29 April 2014
Balancing the Books at City Hall
The Florence Budget Committee got the first look last night at a balanced $25.5-million budget for the coming year.
Erin Reynolds – “Things are looking good and we are beginning to be cautiously optimistic. We are seeing some of our revenues beginning to increase slightly over the prior year, whereas in the past several years when we were putting together the budget we’re looking at revenues decreasing. So that’s been nice. So we’ve been able to balance the budget again.”
The city is required by law to operate with a balanced budget, but Finance Director Erin Reynolds said the revenue picture this year certainly makes it easier to do. Property taxes, which make up less than ten percent of the city’s income, will be up slightly this year.
Erin Reynolds – “The county has given us the green light that assessed values are going up, so we have modestly budgeted for one-and-a-half percent increase in property tax revenues whereas the previous few years we’ve been budgeting a zero percent.”
Last night’s meeting was the official ‘rollout’ of the budget document… residents will have a chance to make comment to the Budget Committee May 12th.
Japanese Nuclear Accident Having Minimal Impact on Oregon Seafood
The level of radioactivity in Albacore tuna caught off the Oregon Coast has increased since the destruction of the Fukushima Dai Ichi power station in Japan three years ago.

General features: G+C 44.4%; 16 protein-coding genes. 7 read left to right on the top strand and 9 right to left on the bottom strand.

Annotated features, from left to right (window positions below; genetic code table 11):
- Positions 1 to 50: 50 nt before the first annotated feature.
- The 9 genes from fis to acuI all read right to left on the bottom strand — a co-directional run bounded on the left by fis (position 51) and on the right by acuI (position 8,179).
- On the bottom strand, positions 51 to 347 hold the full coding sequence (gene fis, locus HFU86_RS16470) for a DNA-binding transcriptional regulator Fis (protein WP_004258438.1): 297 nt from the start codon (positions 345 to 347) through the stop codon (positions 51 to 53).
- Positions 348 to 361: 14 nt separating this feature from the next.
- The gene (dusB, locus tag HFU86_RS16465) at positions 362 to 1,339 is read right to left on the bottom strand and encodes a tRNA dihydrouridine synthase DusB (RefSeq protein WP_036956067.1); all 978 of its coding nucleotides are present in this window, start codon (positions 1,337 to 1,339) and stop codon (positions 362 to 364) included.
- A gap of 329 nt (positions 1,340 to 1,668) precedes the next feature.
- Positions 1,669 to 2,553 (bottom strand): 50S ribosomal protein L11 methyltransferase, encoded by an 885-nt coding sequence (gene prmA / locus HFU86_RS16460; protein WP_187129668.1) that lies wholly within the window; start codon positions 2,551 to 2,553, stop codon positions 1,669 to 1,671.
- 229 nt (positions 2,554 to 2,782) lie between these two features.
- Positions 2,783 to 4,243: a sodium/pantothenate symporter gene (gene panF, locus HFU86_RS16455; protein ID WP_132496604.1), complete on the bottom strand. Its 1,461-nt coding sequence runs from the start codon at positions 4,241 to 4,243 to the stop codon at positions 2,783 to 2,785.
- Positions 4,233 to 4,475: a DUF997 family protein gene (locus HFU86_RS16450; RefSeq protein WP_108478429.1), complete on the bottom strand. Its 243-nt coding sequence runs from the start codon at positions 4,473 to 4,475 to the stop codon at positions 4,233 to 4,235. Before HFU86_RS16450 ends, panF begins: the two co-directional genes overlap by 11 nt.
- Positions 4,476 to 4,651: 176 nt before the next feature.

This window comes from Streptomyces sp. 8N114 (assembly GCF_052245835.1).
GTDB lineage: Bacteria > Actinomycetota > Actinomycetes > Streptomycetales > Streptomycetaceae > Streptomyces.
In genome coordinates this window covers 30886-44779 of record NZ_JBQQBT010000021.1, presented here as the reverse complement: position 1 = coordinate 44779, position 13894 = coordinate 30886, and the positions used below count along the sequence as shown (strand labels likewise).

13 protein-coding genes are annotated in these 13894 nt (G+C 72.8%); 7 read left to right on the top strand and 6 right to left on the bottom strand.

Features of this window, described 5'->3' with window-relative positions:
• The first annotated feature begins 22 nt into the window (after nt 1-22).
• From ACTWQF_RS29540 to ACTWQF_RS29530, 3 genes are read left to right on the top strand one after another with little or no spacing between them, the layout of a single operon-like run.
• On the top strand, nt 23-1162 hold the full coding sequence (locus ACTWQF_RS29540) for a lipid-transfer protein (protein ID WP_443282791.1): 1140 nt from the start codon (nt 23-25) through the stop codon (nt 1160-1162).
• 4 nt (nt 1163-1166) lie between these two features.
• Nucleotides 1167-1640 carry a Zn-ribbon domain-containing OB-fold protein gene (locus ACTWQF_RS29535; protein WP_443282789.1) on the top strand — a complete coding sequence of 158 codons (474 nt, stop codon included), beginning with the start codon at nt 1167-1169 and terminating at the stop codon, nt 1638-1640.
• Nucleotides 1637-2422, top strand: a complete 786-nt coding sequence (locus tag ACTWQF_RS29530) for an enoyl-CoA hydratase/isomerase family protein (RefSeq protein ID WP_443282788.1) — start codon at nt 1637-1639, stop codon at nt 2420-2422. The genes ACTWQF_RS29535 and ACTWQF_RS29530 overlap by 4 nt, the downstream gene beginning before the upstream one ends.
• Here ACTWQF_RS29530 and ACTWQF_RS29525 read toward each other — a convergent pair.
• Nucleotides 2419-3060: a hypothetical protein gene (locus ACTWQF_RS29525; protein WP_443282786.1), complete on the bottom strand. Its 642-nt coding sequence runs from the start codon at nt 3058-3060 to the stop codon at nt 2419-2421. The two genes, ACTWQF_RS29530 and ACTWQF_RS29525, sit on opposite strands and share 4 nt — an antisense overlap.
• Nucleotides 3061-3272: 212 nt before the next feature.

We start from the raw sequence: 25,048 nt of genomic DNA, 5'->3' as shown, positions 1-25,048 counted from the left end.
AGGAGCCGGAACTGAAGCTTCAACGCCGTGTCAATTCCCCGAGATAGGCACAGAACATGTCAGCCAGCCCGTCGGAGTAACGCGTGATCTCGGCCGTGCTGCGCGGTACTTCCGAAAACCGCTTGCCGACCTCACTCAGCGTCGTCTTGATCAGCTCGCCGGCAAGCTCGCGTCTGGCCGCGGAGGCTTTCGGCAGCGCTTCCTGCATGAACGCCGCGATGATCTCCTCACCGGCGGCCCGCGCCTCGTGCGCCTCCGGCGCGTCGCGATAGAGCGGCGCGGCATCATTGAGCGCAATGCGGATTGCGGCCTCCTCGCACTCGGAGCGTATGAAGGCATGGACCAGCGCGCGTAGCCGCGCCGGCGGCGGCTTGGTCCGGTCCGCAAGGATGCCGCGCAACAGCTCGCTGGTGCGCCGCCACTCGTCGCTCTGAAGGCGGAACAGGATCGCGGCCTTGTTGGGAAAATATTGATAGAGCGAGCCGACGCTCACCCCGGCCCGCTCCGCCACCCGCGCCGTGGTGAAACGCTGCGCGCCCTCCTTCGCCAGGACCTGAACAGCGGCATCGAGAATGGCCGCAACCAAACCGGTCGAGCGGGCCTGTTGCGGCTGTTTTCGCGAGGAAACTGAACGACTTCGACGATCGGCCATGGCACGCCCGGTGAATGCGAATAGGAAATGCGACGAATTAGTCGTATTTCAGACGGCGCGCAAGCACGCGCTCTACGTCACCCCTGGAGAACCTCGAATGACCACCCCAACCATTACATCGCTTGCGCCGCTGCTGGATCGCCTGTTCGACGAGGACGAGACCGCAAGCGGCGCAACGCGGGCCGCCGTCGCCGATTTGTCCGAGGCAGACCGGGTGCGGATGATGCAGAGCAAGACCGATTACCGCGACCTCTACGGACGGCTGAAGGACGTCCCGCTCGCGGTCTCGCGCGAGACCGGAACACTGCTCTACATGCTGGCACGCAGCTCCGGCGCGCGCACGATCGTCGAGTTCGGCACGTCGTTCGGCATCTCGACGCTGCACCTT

But, says a study by Oregon State University scientists, that increase has been minute.
In fact, says researcher Delvan Neville, you would have to consume more than 700-thousand pounds of the fish just to match the amount of radiation the average person is exposed to in everyday life through cosmic rays, x-rays and other natural sources.
Neville says the trace levels found in locally caught tuna are “too small to be a realistic concern”.
Living With Bears
The black bears have been more active in the past few months. Something many area residents have found out the hard way after having to pick up the contents of trash cans that have been scattered through the neighborhood.
Oregon Department of Fish and Wildlife biologists say they’ve been handling plenty of calls on the west side of the Cascades over the past several weeks. Most of them are calls about the after effects of human-bear contact; but some are tales of “close encounters”.
Just last week, police in Oakridge closed down a street there after a marauding bear was frightened and climbed a tree. Brian Wolfer, a game biologist in Springfield said the bear eventually came down the tree and left on its own, but he’s concerned it may return, lured by the smell of human food waste, garbage and pet foods. Wolfer says bears usually rely on fresh growth in the spring, but can become habituated to food in residential areas. When that happens, it can be a death sentence for the bear.